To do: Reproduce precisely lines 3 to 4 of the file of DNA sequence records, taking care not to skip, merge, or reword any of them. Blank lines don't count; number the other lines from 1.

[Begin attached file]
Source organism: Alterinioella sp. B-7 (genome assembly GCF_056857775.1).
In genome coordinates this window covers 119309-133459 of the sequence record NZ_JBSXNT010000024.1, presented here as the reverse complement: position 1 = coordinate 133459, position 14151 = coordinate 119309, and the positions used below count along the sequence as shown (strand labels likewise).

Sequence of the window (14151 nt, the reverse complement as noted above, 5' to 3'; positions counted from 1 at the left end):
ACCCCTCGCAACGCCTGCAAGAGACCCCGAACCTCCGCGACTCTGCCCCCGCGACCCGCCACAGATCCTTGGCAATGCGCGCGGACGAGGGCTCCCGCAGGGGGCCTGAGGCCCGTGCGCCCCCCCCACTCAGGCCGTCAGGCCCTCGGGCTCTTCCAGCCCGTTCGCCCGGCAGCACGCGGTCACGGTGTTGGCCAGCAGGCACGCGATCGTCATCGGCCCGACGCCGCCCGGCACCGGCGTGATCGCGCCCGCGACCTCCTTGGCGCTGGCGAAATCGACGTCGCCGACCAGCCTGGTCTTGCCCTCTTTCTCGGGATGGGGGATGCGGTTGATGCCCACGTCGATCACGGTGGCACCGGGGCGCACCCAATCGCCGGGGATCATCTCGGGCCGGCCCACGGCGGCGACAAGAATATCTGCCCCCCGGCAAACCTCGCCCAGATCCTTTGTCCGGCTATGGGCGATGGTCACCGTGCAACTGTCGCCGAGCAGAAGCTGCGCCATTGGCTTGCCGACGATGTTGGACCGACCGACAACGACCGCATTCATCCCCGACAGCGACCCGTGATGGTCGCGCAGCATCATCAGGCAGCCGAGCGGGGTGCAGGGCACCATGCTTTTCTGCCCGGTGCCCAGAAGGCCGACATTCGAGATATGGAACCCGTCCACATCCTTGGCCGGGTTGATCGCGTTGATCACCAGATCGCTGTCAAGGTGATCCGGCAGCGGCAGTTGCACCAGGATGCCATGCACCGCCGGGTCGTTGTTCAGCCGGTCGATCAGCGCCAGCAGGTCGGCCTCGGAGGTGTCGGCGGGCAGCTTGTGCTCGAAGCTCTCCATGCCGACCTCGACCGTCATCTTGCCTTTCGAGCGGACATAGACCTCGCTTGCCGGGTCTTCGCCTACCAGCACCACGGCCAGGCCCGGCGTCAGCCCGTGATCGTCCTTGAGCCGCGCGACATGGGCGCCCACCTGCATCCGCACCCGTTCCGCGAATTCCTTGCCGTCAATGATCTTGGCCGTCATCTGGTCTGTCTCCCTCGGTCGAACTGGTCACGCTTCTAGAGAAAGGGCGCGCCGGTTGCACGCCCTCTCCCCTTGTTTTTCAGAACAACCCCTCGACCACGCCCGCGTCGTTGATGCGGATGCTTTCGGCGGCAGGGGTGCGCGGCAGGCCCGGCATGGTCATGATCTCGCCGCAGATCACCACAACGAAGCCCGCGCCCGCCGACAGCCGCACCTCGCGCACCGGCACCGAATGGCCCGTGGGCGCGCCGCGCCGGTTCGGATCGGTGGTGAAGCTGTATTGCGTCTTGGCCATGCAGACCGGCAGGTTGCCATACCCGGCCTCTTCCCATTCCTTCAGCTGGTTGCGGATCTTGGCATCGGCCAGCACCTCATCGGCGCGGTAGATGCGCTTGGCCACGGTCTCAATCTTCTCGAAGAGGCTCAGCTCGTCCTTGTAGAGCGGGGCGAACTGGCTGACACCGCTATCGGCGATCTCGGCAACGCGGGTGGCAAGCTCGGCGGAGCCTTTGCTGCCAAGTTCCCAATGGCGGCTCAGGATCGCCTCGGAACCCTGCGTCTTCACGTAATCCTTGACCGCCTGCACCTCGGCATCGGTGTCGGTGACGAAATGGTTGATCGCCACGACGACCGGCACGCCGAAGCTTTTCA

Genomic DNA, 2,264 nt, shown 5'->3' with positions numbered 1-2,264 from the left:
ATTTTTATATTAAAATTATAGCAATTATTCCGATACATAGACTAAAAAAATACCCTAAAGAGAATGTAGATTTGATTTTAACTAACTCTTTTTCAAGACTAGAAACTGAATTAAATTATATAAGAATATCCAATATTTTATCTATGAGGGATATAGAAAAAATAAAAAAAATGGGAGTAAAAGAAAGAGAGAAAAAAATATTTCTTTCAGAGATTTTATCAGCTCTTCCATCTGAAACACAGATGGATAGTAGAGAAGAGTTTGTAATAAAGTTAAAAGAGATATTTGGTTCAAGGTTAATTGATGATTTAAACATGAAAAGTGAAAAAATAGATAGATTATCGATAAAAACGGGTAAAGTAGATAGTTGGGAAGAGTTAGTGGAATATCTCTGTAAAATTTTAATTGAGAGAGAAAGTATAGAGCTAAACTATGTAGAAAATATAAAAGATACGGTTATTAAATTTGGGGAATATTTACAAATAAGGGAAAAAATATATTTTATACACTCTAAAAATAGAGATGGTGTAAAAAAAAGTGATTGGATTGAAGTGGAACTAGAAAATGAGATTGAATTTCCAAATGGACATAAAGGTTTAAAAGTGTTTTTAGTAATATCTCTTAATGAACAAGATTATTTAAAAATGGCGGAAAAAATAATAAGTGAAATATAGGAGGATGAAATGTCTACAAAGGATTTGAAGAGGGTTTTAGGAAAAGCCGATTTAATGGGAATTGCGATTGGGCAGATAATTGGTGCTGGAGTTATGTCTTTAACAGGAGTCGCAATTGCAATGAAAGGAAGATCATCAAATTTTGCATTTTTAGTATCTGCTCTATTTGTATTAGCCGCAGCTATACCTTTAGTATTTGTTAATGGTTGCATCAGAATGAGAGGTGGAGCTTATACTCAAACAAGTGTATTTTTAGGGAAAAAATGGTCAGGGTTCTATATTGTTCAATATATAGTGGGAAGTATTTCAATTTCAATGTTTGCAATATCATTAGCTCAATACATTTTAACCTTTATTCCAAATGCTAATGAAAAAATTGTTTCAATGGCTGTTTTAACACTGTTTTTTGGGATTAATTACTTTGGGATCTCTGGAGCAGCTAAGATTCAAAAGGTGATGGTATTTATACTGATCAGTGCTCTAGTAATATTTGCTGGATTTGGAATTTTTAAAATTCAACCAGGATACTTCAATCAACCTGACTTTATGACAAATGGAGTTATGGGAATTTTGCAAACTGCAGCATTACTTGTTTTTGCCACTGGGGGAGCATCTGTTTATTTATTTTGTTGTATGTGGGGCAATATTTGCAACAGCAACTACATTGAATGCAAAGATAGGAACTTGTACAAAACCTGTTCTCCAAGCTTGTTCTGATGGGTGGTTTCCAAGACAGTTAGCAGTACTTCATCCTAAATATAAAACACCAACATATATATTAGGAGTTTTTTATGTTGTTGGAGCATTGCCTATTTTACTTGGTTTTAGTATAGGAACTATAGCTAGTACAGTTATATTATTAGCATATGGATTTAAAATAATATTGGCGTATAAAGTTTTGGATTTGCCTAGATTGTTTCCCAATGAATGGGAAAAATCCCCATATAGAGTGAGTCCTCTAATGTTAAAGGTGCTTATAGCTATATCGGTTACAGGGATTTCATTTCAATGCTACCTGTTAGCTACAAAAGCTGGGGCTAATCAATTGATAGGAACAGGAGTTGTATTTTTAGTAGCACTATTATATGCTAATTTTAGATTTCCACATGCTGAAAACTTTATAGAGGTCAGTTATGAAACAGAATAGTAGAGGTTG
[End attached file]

Sequence of the window (14151 nt, the reverse complement as noted above, 5' to 3'; positions counted from 1 at the left end):
ACCCCTCGCAACGCCTGCAAGAGACCCCGAACCTCCGCGACTCTGCCCCCGCGACCCGCCACAGATCCTTGGCAATGCGCGCGGACGAGGGCTCCCGCAGGGGGCCTGAGGCCCGTGCGCCCCCCCCACTCAGGCCGTCAGGCCCTCGGGCTCTTCCAGCCCGTTCGCCCGGCAGCACGCGGTCACGGTGTTGGCCAGCAGGCACGCGATCGTCATCGGCCCGACGCCGCCCGGCACCGGCGTGATCGCGCCCGCGACCTCCTTGGCGCTGGCGAAATCGACGTCGCCGACCAGCCTGGTCTTGCCCTCTTTCTCGGGATGGGGGATGCGGTTGATGCCCACGTCGATCACGGTGGCACCGGGGCGCACCCAATCGCCGGGGATCATCTCGGGCCGGCCCACGGCGGCGACAAGAATATCTGCCCCCCGGCAAACCTCGCCCAGATCCTTTGTCCGGCTATGGGCGATGGTCACCGTGCAACTGTCGCCGAGCAGAAGCTGCGCCATTGGCTTGCCGACGATGTTGGACCGACCGACAACGACCGCATTCATCCCCGACAGCGACCCGTGATGGTCGCGCAGCATCATCAGGCAGCCGAGCGGGGTGCAGGGCACCATGCTTTTCTGCCCGGTGCCCAGAAGGCCGACATTCGAGATATGGAACCCGTCCACATCCTTGGCCGGGTTGATCGCGTTGATCACCAGATCGCTGTCAAGGTGATCCGGCAGCGGCAGTTGCACCAGGATGCCATGCACCGCCGGGTCGTTGTTCAGCCGGTCGATCAGCGCCAGCAGGTCGGCCTCGGAGGTGTCGGCGGGCAGCTTGTGCTCGAAGCTCTCCATGCCGACCTCGACCGTCATCTTGCCTTTCGAGCGGACATAGACCTCGCTTGCCGGGTCTTCGCCTACCAGCACCACGGCCAGGCCCGGCGTCAGCCCGTGATCGTCCTTGAGCCGCGCGACATGGGCGCCCACCTGCATCCGCACCCGTTCCGCGAATTCCTTGCCGTCAATGATCTTGGCCGTCATCTGGTCTGTCTCCCTCGGTCGAACTGGTCACGCTTCTAGAGAAAGGGCGCGCCGGTTGCACGCCCTCTCCCCTTGTTTTTCAGAACAACCCCTCGACCACGCCCGCGTCGTTGATGCGGATGCTTTCGGCGGCAGGGGTGCGCGGCAGGCCCGGCATGGTCATGATCTCGCCGCAGATCACCACAACGAAGCCCGCGCCCGCCGACAGCCGCACCTCGCGCACCGGCACCGAATGGCCCGTGGGCGCGCCGCGCCGGTTCGGATCGGTGGTGAAGCTGTATTGCGTCTTGGCCATGCAGACCGGCAGGTTGCCATACCCGGCCTCTTCCCATTCCTTCAGCTGGTTGCGGATCTTGGCATCGGCCAGCACCTCATCGGCGCGGTAGATGCGCTTGGCCACGGTCTCAATCTTCTCGAAGAGGCTCAGCTCGTCCTTGTAGAGCGGGGCGAACTGGCTGACACCGCTATCGGCGATCTCGGCAACGCGGGTGGCAAGCTCGGCGGAGCCTTTGCTGCCAAGTTCCCAATGGCGGCTCAGGATCGCCTCGGAACCCTGCGTCTTCACGTAATCCTTGACCGCCTGCACCTCGGCATCGGTGTCGGTGACGAAATGGTTGATCGCCACGACGACCGGCACGCCGAAGCTTTTCA